The very mention of “rum” conjures immediate imagery: serene tropical islands, bloody revolutions, multinational booze thugs, yacht-rock or even one’s favorite punch. Its centuries-old history is unrivaled, dripping with storied lore—from pirates to Prohibition. While those timeless imaginings are deeply embedded in our nostalgic psyche, they are faint echoes of what the spirit category actually embodies today. In spite of monopolistic odds, a handful of producers from around the world have charted a course less traveled. These producers, like Rhum J.M., Samaroli and Navazos-Palazzi, are not only creating some of the finest examples of rum ever known, they’re reintroducing us to the spirit’s depth and connection to place.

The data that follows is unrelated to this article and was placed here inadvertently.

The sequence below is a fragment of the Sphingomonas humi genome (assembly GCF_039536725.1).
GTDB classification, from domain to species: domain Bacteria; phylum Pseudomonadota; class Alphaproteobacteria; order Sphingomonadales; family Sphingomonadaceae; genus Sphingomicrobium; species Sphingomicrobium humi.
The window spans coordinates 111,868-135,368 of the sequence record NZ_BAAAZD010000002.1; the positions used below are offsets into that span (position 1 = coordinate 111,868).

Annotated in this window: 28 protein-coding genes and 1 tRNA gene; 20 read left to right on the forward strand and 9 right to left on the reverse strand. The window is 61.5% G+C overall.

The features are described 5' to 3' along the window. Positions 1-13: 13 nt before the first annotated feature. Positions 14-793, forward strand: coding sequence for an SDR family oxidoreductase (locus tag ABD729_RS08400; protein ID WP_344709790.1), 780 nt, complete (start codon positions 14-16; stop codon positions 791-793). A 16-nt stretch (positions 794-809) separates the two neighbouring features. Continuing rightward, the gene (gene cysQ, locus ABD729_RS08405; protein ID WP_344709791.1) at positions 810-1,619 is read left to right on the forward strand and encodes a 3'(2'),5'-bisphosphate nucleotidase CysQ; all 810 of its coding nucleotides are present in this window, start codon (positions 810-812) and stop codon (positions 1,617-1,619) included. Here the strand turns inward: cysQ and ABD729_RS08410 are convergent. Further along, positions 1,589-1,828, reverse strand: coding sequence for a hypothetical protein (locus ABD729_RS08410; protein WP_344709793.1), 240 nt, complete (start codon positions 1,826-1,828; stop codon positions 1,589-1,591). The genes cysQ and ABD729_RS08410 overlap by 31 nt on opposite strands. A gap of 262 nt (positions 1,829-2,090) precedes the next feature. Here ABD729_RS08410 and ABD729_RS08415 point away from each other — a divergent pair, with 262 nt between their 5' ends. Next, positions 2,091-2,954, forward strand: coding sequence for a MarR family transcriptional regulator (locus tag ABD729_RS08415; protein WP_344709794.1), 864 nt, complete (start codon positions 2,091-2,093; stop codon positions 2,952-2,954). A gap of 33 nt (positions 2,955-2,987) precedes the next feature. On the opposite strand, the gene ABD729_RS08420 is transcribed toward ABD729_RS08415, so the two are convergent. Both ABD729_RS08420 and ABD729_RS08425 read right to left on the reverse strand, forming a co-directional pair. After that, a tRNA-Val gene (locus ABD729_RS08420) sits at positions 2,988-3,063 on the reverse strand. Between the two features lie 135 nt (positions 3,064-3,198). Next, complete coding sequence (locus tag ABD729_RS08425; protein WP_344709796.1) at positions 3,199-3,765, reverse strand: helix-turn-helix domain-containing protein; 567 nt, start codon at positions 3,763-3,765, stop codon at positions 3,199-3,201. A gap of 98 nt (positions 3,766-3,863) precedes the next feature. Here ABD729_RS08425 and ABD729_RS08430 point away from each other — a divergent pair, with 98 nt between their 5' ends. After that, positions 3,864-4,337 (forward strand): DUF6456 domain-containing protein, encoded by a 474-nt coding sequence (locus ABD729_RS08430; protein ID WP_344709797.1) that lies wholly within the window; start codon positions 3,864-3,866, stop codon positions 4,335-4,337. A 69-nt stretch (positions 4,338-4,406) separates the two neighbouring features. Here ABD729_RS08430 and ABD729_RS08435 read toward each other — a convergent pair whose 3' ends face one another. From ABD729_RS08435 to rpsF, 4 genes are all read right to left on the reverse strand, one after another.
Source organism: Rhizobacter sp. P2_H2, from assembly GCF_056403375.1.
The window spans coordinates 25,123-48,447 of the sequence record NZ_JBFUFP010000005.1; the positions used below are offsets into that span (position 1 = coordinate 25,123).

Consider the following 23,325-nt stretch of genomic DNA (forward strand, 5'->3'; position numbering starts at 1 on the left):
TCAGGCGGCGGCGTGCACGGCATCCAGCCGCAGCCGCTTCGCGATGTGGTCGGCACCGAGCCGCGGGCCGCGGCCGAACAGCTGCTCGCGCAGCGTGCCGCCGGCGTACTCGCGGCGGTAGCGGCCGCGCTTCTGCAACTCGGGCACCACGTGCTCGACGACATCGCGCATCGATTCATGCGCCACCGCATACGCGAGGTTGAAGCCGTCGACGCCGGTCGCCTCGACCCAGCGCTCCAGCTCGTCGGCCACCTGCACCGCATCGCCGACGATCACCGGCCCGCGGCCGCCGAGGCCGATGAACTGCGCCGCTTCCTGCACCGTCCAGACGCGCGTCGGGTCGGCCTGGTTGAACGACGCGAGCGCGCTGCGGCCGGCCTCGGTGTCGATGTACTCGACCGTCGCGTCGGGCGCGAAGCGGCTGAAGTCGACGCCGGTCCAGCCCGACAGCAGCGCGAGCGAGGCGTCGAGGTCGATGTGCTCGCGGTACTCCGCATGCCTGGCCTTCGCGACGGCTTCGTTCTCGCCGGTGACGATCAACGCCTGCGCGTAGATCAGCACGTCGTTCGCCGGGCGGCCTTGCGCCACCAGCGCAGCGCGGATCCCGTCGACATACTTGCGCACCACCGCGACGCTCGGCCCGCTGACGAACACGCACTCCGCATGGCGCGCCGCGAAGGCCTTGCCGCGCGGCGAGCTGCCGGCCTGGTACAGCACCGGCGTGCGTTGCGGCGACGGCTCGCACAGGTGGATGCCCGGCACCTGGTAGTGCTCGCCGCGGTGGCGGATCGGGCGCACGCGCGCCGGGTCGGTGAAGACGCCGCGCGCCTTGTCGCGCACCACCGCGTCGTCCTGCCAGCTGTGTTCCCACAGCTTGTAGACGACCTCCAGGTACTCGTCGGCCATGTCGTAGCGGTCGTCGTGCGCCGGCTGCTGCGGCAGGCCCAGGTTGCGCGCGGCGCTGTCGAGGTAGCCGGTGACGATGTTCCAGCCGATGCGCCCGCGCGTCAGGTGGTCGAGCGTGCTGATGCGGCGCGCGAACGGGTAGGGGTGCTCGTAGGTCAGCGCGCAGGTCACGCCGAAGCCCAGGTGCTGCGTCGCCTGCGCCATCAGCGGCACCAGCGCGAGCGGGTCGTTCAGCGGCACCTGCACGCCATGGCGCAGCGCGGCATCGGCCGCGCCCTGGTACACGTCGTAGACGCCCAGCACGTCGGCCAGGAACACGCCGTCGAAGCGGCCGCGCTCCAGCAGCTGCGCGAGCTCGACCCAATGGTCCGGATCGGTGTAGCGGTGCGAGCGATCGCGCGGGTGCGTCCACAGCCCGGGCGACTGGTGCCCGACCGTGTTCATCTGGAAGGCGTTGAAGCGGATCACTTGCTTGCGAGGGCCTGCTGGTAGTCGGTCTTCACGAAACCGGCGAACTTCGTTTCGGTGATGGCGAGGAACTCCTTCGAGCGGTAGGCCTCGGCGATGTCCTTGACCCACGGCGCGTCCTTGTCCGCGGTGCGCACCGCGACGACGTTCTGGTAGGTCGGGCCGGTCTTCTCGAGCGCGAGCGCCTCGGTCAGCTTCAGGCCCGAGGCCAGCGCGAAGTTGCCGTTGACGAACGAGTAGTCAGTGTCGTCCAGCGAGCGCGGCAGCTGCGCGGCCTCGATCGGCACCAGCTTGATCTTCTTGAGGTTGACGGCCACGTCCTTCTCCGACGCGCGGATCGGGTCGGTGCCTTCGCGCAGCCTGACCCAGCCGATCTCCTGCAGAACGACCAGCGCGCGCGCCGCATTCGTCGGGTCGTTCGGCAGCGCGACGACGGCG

Rum, as we know it, was actually born out of arbitrage—a tradition that dates back to the 17th century, when entrepreneurs sought to capitalize on the principal waste product of sugar manufacturing: molasses. By the beginning of the 1700s, sugarcane—originally brought to the Caribbean by Christopher Columbus at the turn of the 16th century—had become the single economic-driver of the of the islands, not its gold, which had in fact initially lured the Europeans there.
To this day, 99 percent of the world’s rum is still made from molasses, most of it via mammoth industrial factories replete with hairnets and squeaky floors. The other one percent, commonly known as rhum agricole, or agricultural rum, is made from fresh-pressed sugarcane juice—the artisanal versions hailing from remote distilleries where open-top fermenters breathe in airborne microbes from the dank jungle air. The resulting rums reveal singular nuances of damp earth, funky herbaceousness and crisp vibrancy—reflective of their origins—that stand in glaring contrast to what we have come to know as Puerto Rican white rum.